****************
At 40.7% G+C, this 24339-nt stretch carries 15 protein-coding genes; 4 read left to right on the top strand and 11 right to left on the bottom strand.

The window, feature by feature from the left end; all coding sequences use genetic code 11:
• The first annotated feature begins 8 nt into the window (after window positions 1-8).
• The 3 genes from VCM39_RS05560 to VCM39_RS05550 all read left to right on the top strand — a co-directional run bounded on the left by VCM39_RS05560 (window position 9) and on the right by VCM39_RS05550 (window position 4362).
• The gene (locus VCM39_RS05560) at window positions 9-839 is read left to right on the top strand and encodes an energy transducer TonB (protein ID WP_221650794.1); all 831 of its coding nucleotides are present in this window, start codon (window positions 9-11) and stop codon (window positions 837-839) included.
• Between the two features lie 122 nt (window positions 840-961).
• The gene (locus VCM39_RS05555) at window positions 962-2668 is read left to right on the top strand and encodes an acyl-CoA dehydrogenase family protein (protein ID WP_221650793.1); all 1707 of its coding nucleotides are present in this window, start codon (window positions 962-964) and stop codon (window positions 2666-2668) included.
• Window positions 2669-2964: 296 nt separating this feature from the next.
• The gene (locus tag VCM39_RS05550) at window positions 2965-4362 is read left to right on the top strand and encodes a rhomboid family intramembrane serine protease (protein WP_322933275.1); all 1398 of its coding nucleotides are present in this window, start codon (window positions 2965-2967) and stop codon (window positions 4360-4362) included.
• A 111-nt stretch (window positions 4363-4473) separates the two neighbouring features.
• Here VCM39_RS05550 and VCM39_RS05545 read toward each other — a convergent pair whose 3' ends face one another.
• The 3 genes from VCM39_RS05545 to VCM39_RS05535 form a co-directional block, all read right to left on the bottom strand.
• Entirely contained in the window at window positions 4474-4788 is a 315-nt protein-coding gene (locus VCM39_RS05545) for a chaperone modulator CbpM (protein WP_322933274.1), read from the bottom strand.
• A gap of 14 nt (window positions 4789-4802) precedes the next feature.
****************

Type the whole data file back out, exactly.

At 40.7% G+C, this 24339-nt stretch carries 15 protein-coding genes; 4 read left to right on the top strand and 11 right to left on the bottom strand.

The window, feature by feature from the left end; all coding sequences use genetic code 11:
• The first annotated feature begins 8 nt into the window (after window positions 1-8).
• The 3 genes from VCM39_RS05560 to VCM39_RS05550 all read left to right on the top strand — a co-directional run bounded on the left by VCM39_RS05560 (window position 9) and on the right by VCM39_RS05550 (window position 4362).
• The gene (locus VCM39_RS05560) at window positions 9-839 is read left to right on the top strand and encodes an energy transducer TonB (protein ID WP_221650794.1); all 831 of its coding nucleotides are present in this window, start codon (window positions 9-11) and stop codon (window positions 837-839) included.
• Between the two features lie 122 nt (window positions 840-961).
• The gene (locus VCM39_RS05555) at window positions 962-2668 is read left to right on the top strand and encodes an acyl-CoA dehydrogenase family protein (protein ID WP_221650793.1); all 1707 of its coding nucleotides are present in this window, start codon (window positions 962-964) and stop codon (window positions 2666-2668) included.
• Window positions 2669-2964: 296 nt separating this feature from the next.
• The gene (locus tag VCM39_RS05550) at window positions 2965-4362 is read left to right on the top strand and encodes a rhomboid family intramembrane serine protease (protein WP_322933275.1); all 1398 of its coding nucleotides are present in this window, start codon (window positions 2965-2967) and stop codon (window positions 4360-4362) included.
• A 111-nt stretch (window positions 4363-4473) separates the two neighbouring features.
• Here VCM39_RS05550 and VCM39_RS05545 read toward each other — a convergent pair whose 3' ends face one another.
• The 3 genes from VCM39_RS05545 to VCM39_RS05535 form a co-directional block, all read right to left on the bottom strand.
• Entirely contained in the window at window positions 4474-4788 is a 315-nt protein-coding gene (locus VCM39_RS05545) for a chaperone modulator CbpM (protein WP_322933274.1), read from the bottom strand.
• A gap of 14 nt (window positions 4789-4802) precedes the next feature.